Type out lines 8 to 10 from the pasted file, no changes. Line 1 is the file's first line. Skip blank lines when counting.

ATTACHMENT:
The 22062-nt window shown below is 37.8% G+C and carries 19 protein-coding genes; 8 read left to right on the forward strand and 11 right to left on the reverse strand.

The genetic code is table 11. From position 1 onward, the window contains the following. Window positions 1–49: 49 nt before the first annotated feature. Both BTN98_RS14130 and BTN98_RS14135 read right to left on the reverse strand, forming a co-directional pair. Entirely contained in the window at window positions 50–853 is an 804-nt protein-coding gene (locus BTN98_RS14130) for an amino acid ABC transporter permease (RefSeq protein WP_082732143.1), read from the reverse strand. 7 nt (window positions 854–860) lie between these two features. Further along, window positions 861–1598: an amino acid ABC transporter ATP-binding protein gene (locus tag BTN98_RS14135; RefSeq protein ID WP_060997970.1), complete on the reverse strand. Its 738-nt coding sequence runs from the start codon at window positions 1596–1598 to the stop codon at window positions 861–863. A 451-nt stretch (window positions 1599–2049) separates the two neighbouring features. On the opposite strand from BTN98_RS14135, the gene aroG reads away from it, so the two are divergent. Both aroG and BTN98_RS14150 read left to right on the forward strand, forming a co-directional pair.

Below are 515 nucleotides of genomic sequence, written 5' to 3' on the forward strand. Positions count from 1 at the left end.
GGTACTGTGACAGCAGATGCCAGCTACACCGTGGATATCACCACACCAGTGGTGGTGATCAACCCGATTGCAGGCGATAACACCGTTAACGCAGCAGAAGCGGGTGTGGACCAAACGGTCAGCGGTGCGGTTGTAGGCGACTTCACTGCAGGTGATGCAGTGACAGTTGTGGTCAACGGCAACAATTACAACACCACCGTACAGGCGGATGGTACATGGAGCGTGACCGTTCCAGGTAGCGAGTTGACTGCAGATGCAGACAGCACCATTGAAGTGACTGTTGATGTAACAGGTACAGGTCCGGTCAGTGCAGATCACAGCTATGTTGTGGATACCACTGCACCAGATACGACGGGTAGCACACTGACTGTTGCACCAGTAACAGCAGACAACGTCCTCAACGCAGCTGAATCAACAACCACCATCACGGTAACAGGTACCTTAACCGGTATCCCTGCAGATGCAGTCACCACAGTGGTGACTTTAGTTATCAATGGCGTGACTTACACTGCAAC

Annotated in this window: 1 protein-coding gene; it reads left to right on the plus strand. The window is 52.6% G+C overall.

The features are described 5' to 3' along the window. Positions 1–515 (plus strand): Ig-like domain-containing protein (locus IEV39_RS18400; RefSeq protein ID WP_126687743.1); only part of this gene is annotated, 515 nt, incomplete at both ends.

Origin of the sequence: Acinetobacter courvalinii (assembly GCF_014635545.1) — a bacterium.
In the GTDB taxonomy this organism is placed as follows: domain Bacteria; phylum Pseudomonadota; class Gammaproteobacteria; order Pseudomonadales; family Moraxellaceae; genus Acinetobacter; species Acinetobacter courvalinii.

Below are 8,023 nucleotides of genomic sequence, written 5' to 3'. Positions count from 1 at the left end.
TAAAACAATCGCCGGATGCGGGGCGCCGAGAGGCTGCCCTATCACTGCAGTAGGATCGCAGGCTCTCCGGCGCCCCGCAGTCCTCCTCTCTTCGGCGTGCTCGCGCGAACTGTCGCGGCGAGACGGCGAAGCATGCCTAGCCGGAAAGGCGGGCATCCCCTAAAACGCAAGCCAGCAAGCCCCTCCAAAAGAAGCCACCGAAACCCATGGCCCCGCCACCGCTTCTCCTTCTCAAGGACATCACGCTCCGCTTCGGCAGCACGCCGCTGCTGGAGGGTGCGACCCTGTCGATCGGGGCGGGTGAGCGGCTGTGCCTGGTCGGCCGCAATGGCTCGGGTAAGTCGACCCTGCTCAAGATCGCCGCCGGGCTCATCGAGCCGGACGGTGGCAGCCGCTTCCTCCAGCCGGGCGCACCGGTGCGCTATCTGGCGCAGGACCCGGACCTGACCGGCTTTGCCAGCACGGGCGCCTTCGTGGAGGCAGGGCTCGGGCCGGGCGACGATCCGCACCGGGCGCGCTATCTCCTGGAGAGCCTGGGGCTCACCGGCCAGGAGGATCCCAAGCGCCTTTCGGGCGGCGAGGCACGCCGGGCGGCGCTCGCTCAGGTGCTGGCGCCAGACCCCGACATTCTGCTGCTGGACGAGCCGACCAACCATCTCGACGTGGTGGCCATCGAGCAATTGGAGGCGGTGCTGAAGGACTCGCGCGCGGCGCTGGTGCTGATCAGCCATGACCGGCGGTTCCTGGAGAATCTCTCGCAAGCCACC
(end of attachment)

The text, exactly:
In the GTDB taxonomy this organism is placed as follows: domain Bacteria; phylum Pseudomonadota; class Gammaproteobacteria; order Pseudomonadales; family Moraxellaceae; genus Acinetobacter; species Acinetobacter courvalinii.

Below are 8,023 nucleotides of genomic sequence, written 5' to 3'. Positions count from 1 at the left end.
TAAAACAATCGCCGGATGCGGGGCGCCGAGAGGCTGCCCTATCACTGCAGTAGGATCGCAGGCTCTCCGGCGCCCCGCAGTCCTCCTCTCTTCGGCGTGCTCGCGCGAACTGTCGCGGCGAGACGGCGAAGCATGCCTAGCCGGAAAGGCGGGCATCCCCTAAAACGCAAGCCAGCAAGCCCCTCCAAAAGAAGCCACCGAAACCCATGGCCCCGCCACCGCTTCTCCTTCTCAAGGACATCACGCTCCGCTTCGGCAGCACGCCGCTGCTGGAGGGTGCGACCCTGTCGATCGGGGCGGGTGAGCGGCTGTGCCTGGTCGGCCGCAATGGCTCGGGTAAGTCGACCCTGCTCAAGATCGCCGCCGGGCTCATCGAGCCGGACGGTGGCAGCCGCTTCCTCCAGCCGGGCGCACCGGTGCGCTATCTGGCGCAGGACCCGGACCTGACCGGCTTTGCCAGCACGGGCGCCTTCGTGGAGGCAGGGCTCGGGCCGGGCGACGATCCGCACCGGGCGCGCTATCTCCTGGAGAGCCTGGGGCTCACCGGCCAGGAGGATCCCAAGCGCCTTTCGGGCGGCGAGGCACGCCGGGCGGCGCTCGCTCAGGTGCTGGCGCCAGACCCCGACATTCTGCTGCTGGACGAGCCGACCAACCATCTCGACGTGGTGGCCATCGAGCAATTGGAGGCGGTGCTGAAGGACTCGCGCGCGGCGCTGGTGCTGATCAGCCATGACCGGCGGTTCCTGGAGAATCTCTCGCAAGCCACC